As astounding as it sounds, falls are the #1 cause of death in the workplace, and 14% of injuries on the job are fall-related.
Check out OSHA’s National Safety Stand-Down video below to to prevent falls.
DID YOU KNOW? • OSHA STANDARDS
- OSHA requires organizations to provide training to all employees exposed to falls.
- Portable Ladders: fall protection is not required for employees climbing or working on portable ladders.
- For general industry workplaces, OSHA requires that fall protection be provided at elevations of four feet above a lower level.
- Open-sided floors and platforms four feet or greater above adjacent floor or ground level must be equipped with a railing.
- Employers must ensure working conditions that are free of known dangers.
- The floors in the work areas must be kept in clean and sanitary conditions.
- The employers must select and provide personal protective equipment (PPE) at no cost to workers.
If you work in areas higher than 4 feet above a lower level, you will need to receive additional training in personal fall arrest equipment and fall prevention systems. Check out this short video from OSHA on stopping falls. In it, OSHA’s Scott Ketcham of the Directorate of Construction describes a fall he experienced early on in his career.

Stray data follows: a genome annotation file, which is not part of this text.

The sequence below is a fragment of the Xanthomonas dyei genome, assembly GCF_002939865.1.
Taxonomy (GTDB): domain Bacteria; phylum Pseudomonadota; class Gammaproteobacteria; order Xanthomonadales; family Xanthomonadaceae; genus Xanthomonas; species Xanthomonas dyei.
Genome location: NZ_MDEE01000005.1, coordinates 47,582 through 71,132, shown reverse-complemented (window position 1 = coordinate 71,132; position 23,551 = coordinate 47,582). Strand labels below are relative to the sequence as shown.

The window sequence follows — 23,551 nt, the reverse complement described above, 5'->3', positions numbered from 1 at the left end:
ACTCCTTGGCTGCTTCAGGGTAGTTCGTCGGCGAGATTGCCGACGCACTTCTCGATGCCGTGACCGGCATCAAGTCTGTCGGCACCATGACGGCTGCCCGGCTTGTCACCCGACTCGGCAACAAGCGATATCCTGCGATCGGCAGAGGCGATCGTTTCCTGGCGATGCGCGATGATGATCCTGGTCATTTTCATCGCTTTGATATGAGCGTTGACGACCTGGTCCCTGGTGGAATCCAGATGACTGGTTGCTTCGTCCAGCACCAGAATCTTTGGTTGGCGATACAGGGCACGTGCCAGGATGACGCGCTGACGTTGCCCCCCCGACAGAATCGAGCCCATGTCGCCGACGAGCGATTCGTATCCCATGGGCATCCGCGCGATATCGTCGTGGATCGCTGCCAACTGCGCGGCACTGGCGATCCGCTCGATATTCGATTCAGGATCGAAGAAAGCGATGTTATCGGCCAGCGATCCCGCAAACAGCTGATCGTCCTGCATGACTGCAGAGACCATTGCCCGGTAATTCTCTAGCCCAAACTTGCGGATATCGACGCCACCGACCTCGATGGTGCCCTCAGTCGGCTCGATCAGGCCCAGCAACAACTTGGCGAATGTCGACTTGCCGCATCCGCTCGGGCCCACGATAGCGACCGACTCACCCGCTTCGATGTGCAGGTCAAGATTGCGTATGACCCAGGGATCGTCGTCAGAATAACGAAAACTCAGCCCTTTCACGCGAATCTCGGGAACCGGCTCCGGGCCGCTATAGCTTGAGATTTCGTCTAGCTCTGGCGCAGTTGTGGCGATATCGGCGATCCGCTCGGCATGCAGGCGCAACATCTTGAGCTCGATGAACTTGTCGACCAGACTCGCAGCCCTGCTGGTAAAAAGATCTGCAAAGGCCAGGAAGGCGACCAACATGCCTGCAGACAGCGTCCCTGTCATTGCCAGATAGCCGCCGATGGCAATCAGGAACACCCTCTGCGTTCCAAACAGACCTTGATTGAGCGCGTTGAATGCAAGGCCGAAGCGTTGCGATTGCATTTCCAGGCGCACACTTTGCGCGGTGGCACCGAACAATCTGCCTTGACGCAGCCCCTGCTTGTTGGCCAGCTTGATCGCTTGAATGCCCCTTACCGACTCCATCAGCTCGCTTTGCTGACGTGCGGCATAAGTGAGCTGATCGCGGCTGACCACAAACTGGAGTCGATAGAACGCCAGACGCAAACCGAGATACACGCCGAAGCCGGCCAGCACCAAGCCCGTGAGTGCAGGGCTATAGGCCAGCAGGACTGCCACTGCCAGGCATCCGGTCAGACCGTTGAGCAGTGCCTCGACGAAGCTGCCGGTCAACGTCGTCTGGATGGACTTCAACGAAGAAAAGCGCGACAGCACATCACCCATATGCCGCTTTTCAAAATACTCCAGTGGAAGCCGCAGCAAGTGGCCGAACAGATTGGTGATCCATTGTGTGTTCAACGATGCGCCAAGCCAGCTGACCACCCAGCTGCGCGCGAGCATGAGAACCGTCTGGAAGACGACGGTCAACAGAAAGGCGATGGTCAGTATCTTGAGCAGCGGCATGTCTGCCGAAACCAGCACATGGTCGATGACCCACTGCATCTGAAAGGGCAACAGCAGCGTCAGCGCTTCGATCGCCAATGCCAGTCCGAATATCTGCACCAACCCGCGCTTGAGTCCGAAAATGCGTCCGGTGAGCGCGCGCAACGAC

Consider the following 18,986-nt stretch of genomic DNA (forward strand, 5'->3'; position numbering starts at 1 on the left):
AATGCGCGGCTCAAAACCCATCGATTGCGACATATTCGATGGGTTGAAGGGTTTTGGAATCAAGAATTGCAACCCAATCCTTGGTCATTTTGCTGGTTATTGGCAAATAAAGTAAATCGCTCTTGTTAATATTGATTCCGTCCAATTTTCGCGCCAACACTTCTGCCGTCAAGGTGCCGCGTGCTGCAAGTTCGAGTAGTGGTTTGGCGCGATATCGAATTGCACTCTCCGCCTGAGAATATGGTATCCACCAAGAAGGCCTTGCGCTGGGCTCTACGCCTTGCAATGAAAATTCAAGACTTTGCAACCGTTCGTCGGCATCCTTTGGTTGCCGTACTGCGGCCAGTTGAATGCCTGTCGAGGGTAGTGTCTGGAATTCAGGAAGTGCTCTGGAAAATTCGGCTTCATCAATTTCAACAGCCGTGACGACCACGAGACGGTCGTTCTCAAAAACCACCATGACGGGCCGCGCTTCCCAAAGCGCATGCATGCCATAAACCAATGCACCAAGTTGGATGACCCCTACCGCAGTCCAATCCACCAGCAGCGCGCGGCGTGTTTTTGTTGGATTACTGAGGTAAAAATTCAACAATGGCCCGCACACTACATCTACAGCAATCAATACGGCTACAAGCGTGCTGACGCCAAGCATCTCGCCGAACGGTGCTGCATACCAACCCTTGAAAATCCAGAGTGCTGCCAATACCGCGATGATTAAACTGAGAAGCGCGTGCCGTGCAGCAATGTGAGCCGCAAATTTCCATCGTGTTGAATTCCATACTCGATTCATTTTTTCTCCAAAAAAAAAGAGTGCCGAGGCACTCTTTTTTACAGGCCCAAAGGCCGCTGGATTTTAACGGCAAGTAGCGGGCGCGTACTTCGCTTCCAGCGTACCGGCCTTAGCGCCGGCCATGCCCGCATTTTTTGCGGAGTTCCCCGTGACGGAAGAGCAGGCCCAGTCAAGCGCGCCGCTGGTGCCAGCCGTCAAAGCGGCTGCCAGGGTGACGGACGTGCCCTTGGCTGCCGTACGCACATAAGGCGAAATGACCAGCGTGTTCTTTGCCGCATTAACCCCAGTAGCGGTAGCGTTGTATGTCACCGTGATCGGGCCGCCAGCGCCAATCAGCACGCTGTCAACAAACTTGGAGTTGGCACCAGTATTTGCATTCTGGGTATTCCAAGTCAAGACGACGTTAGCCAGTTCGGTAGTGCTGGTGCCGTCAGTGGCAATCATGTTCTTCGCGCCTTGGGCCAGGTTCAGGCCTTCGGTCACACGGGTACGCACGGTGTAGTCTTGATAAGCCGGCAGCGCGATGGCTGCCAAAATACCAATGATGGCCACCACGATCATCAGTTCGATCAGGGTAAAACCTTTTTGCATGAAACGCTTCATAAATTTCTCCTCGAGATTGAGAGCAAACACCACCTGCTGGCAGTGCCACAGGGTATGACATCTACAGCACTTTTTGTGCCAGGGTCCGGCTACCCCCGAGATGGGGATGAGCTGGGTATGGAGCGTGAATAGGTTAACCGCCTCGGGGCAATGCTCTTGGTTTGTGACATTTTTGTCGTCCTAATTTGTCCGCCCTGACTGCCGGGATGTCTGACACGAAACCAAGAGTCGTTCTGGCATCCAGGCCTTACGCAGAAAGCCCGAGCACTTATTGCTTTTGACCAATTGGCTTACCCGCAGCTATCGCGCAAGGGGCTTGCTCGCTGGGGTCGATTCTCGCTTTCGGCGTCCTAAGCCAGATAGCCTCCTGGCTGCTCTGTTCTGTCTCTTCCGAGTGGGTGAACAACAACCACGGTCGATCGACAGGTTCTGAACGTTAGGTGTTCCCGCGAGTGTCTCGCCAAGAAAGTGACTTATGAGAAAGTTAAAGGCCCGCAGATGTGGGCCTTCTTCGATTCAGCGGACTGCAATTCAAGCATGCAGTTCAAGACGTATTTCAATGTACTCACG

- Items on the floor or trip or slip hazards.
- If the trip hazard can’t be eliminated, them make it conspicuous.
- Always try to provide good footing.
- Keep tools, trash, scrap materials out of walkways.
- Clean as you go.
- Always be wary of oil ice, or snow.
- Pay attention to visual cues, such as change of surface, lighting, and transition areas.
Holes and Floor Openings
A floor opening is an opening in any floor, platform, pavement, or yard that measures at least 12 inches in its smallest dimension and through which a person can fall.
A floor hole is an opening in any floor, platform, pavement, or yard that measures at least one inch, but less than 12 inches at its smallest dimension through which materials and tools– but not people– can fall.
Employers must provide a cover or guard rail if holes or floor openings exist in the workplace.
- Use handrails
- Watch where you step
- Keep your view clear
- Concentrate on the stairs
- Do not run up or down stairs
- Keep stairwells clean
LADDERS & LADDER SAFETY
Defects include, but are not limited to:
- Structural damage, split/bent side rails, broken or missing rungs/steps/cleats and missing or damaged safety devices.
- Grease, dirt, or other contaminants that could cause slips or falls.
- Paint or stickers (except warning or safety labels) that could hide possible defects.
- When ladders with such defects are discovered, they must immediately be withdrawn from service.
- Always use the right ladder.
- Look for a safe location. Prepare firm, level footing.
- Set ladders on level group and tie them off at the top.
- Always face the ladder and try to use both hand when climbing.
- Do not overextend yourself on the ladder.
- Keep area clear of hazards and barricade bottom to protect from traffic.
Visit this link to read OSHA’s Stepladder safety brochure.
For more information on safety in the refinery, check out Gary’s Blog.